By Heidi J. Voorhees, President, GovHRUSA

  1. Develop a chronological resume that is easy to follow. Provide a one sentence description of each position you’ve held, the name of the organization including the city and state, and then indicate your accomplishments while you held that job. If you had a wide variety of responsibilities, consider creating subheadings such as Human Resources, Financial Management, Economic Development, etc.
  2. Quantify, quantify, quantify!! If you supervised employees, indicate the number of employees you supervised. If you were responsible for a budget, indicate the amount of the budget. If you secured a grant, indicate the amount of the grant.
  3. Account for all gaps in your resume. Do not give recruiters or human resource professionals a good reason to set your resume aside.
  4. If you’ve had experience in a field that you do not believe is relevant to the position, still include it. First, it will keep you from having a gap in your resume. Second, more and more employers are looking for candidates with a diversity of experience.
  5. Do not use colored paper or other methods to “set your resume a part from others.” Do consider using a higher weight of plain paper if you are mailing a resume or presenting it in person.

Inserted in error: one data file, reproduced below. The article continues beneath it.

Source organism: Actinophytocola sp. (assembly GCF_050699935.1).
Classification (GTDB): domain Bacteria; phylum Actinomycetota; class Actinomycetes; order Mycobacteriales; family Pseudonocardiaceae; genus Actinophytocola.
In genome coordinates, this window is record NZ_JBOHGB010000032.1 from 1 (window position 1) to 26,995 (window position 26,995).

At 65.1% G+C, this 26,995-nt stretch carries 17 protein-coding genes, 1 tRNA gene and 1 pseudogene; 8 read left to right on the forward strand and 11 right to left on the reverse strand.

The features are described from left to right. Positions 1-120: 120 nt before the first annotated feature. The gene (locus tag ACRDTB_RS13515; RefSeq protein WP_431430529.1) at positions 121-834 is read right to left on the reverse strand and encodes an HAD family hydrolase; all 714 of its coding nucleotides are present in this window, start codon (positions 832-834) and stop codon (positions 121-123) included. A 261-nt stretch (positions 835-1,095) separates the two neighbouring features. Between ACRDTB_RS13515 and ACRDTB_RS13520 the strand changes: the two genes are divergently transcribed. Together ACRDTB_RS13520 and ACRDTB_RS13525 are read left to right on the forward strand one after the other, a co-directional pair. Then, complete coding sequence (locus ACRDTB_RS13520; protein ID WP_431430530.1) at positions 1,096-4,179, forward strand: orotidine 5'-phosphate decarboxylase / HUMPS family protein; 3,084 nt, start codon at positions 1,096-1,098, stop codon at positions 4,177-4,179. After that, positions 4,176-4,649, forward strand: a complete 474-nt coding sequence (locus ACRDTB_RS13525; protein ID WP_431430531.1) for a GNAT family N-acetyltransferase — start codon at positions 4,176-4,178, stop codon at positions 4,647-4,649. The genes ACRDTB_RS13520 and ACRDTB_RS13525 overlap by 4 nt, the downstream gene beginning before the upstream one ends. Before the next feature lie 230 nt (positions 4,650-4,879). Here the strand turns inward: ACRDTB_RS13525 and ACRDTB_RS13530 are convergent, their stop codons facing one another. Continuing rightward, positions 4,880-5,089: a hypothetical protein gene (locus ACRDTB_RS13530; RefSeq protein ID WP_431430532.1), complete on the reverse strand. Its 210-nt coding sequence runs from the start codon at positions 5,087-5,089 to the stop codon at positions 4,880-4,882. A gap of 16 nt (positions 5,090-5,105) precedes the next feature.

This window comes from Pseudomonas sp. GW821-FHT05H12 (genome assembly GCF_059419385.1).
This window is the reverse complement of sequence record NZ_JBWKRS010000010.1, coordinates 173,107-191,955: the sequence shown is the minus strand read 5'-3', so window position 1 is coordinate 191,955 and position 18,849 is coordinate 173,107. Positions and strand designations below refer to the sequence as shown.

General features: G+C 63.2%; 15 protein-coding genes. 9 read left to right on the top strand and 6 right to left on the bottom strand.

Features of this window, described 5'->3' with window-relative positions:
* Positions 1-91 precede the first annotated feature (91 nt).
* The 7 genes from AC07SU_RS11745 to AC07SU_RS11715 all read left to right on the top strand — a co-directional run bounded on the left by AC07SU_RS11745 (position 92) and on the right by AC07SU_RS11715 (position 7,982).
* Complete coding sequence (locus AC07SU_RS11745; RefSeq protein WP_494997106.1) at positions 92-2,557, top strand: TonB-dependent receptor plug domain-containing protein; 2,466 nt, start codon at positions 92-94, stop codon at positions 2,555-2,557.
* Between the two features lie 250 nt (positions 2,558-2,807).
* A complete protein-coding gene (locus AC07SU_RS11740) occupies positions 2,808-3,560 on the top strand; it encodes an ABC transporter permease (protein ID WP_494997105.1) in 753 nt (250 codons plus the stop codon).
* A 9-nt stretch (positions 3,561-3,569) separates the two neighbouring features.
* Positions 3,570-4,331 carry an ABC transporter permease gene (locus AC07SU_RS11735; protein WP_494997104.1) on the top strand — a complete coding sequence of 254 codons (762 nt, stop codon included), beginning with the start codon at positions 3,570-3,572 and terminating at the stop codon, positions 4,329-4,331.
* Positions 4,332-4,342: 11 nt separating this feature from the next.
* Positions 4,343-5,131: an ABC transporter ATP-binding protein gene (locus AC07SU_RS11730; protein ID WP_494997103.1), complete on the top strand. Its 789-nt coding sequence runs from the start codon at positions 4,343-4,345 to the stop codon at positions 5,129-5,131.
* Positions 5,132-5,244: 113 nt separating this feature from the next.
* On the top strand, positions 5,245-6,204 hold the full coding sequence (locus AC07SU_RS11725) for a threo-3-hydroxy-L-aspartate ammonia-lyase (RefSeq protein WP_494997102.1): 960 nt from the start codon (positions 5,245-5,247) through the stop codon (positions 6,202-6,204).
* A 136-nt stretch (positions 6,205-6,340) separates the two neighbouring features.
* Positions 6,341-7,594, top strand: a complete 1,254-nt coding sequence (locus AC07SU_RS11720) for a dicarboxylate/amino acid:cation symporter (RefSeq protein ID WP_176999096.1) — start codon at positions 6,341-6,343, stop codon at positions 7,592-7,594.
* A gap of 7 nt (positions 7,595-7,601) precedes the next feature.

6. Your resume can be longer than two pages if it is well organized and you have a good story to tell.
  7. Avoid flowery career objectives or sections that list adjectives describing your skill sets. Instead, use your valuable resume space to describe accomplishments that demonstrate those qualities.
  8. Include a section that shows your volunteer activities, whether or not those are professionally related. Include coaching, service organizations, or not for profit groups you may be involved in.
  9. Always, always, always develop a one page, well written cover letter that is specific to the position. An e-mail transmitting your resume is not a cover letter. In developing your cover letter, try to tie your experience to the position.
  10. If you’ve had a favorable newspaper article written about you or you authored a short professional article for a journal, consider including it with your resume.